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Consistent Estimation Using Data From More Than One Sample

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  • William T. Dickens
  • Brian A. Ross
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    Abstract

    This paper considers the estimation of linear models when group average data from more than one sample is used. Conditions under which OL8 coefficient estimates are consistent are identified. The standard OL8 covariance estimate is shown to be inconsistent and a consistent estimator is proposed. Finally, since the conditions under which OL8 is consistent are quite restrictive, several estimators which are consistent in many cases where OL8 is not are developed. The large sample distribution properties and an estimator for the asymptotic covariance matrix for the most general of these alternative estimators is also presented. One important application of these findings is to estimating compensating wage differences. Past authors, beginning with Thaler and Rosen (1976) have argued that finer classification schemes would reduce errors-in-variable bias. The analysis presented here suggests that the opposite is true if finer classification results in fewer observations per classification. This could explain why authors using the broader (industry) classification schemes have found larger compensating differences and suggests that these estimates may be closer to the true values.

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    File URL: http://www.nber.org/papers/t0033.pdf
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    Bibliographic Info

    Paper provided by National Bureau of Economic Research, Inc in its series NBER Technical Working Papers with number 0033.

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    Date of creation: Mar 1984
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    Handle: RePEc:nbr:nberte:0033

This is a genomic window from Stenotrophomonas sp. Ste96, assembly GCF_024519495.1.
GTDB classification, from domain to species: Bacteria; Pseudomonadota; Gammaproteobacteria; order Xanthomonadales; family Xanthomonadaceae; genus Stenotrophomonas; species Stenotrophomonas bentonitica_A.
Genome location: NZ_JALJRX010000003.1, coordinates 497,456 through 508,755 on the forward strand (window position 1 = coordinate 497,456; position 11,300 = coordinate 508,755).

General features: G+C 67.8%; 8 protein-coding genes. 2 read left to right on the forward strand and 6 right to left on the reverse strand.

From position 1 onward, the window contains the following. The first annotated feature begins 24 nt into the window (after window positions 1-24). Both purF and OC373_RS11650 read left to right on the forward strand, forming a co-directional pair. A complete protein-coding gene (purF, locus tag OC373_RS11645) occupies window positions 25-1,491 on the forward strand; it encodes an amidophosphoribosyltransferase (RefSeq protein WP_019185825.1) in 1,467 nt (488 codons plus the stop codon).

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    References

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    1. Lucas, Robert E B, 1977. "Hedonic Wage Equations and Psychic Wages in the Returns to Schooling," American Economic Review, American Economic Association, vol. 67(4), pages 549-58, September.
    2. Craig A. Olson, 1981. "An Analysis of Wage Differentials Received by Workers on Dangerous Jobs," Journal of Human Resources, University of Wisconsin Press, vol. 16(2), pages 167-185.
    3. Brown, Charles, 1980. "Equalizing Differences in the Labor Market," The Quarterly Journal of Economics, MIT Press, vol. 94(1), pages 113-34, February.
    4. Ann P. Bartel, 1982. "Wages, nonwage job characteristics, and labor mobility," Industrial and Labor Relations Review, ILR Review, Cornell University, ILR School, vol. 35(4), pages 578-589, July.
    5. Robert S. Smith, 1979. "Compensating wage differentials and public policy: A review," Industrial and Labor Relations Review, ILR Review, Cornell University, ILR School, vol. 32(3), pages 339-362, April.
    6. Richard Thaler & Sherwin Rosen, 1976. "The Value of Saving a Life: Evidence from the Labor Market," NBER Chapters, in: Household Production and Consumption, pages 265-302 National Bureau of Economic Research, Inc.
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    Cited by:
    1. William T. Dickens, 1990. "Assuming The Can Opener: Hedonic Wage Estimates and the Value of Life," NBER Working Papers 3446, National Bureau of Economic Research, Inc.
    2. Hirsch, Barry & Macpherson, David A., 2003. "Wages, Sorting on Skill, and the Racial Composition of Jobs," IZA Discussion Papers 741, Institute for the Study of Labor (IZA).
    3. Hirsch, Barry T. & Schumacher, Edward J., 1995. "Monopsony power and relative wages in the labor market for nurses," Journal of Health Economics, Elsevier, vol. 14(4), pages 443-476, October.
    4. Xiaohong Chen & Han Hong & Denis Nekipelov, 2011. "Nonlinear Models of Measurement Errors," Journal of Economic Literature, American Economic Association, vol. 49(4), pages 901-37, December.
    5. David Neumark & Michael L. Wachter, 1992. "Union Threat Effects and Nonunion Industry Wage Differentials," NBER Working Papers 4046, National Bureau of Economic Research, Inc.
    6. Levine, David I., 1991. "You Get What You Pay For: Tests of Efficency Wage Theories in the United States and Japan," Institute for Research on Labor and Employment, Working Paper Series qt9t02v034, Institute of Industrial Relations, UC Berkeley.
    7. Hirsch, B.T. & Macpherson, D.A., 1994. "Wages, Racial Composition, and Quality Sorting in Labor Markets," Working Papers 1994_01_01, Department of Economics, Florida State University.
    8. Harmgart, Heike & Jurajda, Stepan, 2004. "When do 'Female' Occupations Pay More?," CEPR Discussion Papers 4270, C.E.P.R. Discussion Papers.
    9. William T. Dickens & Lawrence F. Katz, 1986. "Interindustry Wage Differences and Industry Characteristics," NBER Working Papers 2014, National Bureau of Economic Research, Inc.
    10. Stepan Jurajda & Heike Harmgart, 2002. "Sex Segregation and Wage Gaps in East and West Germany," CERGE-EI Working Papers wp202, The Center for Economic Research and Graduate Education - Economic Institute, Prague.
    11. Jurajda, Štepán & Harmgart, Heike, 2004. "When Are ‘Female’ Occupations Paying More?," IZA Discussion Papers 985, Institute for the Study of Labor (IZA).

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